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Tech Tips: A Few Things To Do Before Upgrading to High Sierra

The beautiful default wallpaper of High Sierra

I recently upgraded my 2017 MacBook Pro with Touch Bar to macOS 10.13 High Sierra, thinking that by the ninth beta version every little bug had been worked out. I’m glad to say that I haven’t found any bugs, but the upgrade was far from pleasant. Rather than have our readers suffer through some of the same things I did, I thought it might be helpful to pass along some helpful tips on some things to do before upgrading to High Sierra.

1) Have A Bootable Backup Available
We love to remind our readers about the importance of keeping up-to-date backups, and the big upgrades once a year to a new version of macOS are reason enough to make sure that your backups are up to date. Even more important? Having a bootable backup including the macOS recovery partition.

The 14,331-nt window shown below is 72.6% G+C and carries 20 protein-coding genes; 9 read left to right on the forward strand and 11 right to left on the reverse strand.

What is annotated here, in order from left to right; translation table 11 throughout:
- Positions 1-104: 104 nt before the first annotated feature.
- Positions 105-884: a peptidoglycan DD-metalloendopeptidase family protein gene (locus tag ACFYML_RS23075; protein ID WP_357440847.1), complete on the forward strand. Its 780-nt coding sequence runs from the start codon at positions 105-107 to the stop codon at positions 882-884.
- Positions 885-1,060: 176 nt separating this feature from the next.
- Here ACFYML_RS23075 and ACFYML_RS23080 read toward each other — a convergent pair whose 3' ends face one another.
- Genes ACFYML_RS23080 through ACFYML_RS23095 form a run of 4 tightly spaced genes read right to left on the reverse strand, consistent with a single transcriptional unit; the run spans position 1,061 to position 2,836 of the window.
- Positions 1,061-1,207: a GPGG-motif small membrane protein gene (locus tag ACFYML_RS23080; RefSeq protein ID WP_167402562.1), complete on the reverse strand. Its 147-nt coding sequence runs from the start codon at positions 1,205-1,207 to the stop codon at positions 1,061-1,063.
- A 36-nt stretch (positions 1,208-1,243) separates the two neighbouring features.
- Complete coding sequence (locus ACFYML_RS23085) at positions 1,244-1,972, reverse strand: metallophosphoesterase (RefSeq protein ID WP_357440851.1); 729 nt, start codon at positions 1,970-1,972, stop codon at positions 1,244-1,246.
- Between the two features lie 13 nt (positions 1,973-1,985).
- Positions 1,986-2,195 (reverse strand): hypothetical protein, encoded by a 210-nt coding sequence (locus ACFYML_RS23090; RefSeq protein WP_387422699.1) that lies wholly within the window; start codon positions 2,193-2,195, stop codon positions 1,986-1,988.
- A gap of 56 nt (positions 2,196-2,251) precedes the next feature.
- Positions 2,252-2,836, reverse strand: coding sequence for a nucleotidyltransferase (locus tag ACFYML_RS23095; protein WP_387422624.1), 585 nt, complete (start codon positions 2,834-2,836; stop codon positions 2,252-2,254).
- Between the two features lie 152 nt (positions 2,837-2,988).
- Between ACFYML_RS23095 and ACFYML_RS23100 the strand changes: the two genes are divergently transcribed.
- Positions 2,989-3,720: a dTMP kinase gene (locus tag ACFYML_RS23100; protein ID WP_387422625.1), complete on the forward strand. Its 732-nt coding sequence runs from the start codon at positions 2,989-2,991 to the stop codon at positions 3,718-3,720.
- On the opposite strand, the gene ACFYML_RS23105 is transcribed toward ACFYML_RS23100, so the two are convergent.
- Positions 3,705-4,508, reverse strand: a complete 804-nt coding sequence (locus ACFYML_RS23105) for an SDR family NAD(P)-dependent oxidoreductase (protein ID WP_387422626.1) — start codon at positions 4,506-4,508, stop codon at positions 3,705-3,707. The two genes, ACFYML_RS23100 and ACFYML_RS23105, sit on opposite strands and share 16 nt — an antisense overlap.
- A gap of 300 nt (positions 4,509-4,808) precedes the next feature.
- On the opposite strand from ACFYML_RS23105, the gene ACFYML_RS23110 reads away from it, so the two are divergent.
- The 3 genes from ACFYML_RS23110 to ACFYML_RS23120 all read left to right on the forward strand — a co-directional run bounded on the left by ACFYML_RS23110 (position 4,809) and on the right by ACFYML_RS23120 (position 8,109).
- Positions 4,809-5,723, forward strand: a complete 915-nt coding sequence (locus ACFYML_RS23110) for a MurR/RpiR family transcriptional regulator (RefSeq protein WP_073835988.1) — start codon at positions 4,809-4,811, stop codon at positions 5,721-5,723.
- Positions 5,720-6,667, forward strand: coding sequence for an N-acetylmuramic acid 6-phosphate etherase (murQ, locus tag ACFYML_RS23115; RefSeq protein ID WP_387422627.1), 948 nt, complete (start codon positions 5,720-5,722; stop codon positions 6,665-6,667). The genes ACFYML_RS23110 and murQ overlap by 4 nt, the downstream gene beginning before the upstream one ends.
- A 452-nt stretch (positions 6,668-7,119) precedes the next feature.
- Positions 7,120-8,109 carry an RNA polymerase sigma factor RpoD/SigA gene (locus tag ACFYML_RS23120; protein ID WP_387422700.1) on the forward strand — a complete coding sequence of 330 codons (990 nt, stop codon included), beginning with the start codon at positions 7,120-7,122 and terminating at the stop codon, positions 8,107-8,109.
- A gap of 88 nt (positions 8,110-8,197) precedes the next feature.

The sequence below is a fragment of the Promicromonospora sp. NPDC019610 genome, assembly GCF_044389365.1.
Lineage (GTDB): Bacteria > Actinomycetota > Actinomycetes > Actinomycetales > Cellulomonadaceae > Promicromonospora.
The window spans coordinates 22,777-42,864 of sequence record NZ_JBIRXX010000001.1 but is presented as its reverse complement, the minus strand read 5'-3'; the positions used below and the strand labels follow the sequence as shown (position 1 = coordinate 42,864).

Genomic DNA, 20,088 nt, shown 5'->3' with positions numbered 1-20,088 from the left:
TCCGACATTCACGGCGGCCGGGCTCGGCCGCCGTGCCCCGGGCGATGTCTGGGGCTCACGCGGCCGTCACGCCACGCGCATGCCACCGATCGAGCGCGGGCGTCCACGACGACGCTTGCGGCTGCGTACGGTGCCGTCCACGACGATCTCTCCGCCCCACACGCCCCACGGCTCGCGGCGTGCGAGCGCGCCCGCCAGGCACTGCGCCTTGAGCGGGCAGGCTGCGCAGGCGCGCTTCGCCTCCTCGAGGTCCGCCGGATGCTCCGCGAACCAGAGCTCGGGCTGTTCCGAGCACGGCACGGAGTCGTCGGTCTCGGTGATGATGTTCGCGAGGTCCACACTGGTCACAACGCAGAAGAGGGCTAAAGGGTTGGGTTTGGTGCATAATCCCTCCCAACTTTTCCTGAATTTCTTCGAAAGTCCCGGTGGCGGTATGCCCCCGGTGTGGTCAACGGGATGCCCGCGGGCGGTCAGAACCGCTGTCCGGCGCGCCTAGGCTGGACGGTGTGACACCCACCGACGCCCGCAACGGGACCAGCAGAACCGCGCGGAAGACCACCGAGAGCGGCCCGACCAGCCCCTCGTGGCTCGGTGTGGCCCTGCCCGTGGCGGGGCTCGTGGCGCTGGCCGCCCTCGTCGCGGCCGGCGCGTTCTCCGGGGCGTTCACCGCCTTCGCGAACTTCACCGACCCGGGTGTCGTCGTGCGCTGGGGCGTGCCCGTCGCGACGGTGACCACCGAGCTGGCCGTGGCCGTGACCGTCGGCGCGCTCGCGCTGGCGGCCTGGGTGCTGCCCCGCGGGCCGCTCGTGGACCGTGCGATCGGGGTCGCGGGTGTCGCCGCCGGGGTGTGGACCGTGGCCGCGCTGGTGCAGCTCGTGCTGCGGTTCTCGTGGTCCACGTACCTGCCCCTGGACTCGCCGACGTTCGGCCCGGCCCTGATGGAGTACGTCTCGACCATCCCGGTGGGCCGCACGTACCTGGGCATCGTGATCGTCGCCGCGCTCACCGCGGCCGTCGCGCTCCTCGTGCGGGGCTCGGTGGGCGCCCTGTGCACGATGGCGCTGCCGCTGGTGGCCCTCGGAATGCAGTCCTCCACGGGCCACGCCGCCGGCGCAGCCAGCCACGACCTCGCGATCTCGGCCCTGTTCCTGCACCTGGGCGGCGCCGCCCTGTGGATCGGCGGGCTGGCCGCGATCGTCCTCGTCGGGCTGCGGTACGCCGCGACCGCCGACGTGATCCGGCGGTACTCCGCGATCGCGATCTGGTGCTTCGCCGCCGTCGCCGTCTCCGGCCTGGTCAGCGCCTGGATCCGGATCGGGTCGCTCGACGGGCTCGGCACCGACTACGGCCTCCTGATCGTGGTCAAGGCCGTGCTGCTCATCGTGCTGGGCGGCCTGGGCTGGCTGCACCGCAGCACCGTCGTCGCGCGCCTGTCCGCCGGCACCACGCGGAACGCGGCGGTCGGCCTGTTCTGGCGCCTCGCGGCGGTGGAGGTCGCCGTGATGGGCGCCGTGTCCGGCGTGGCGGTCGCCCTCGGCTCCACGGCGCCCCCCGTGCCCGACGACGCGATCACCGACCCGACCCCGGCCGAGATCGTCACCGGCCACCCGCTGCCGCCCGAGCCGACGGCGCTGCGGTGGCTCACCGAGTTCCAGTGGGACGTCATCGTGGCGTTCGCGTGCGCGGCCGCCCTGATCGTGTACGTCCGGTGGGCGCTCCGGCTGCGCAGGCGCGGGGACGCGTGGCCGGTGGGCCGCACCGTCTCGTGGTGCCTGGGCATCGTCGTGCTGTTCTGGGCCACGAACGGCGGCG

If your High Sierra upgrade goes awry, you may get to the point that the only thing available for you to do is boot off of your backup drive in recovery mode, erase your Mac’s boot drive, and then install a clean version of macOS Sierra or macOS High Sierra onto the boot drive.

Some of our favorite backup utilities for getting those bootable backups ready to go is Prosoft Data Backup 3 (now available from for only $19) and Carbon Copy Cloner ($39.99) from Bombich Software. The latter app has just been upgraded to version 5, with faster operation and a new user interface. It’s also the only backup utility that can back up the important recovery partition (see screenshot below).

Carbon Copy Cloner 5's new user interface
(Carbon Copy Cloner 5’s new user interface.)

2) Make Sure macOS 10.12 Sierra Is Up-To-Date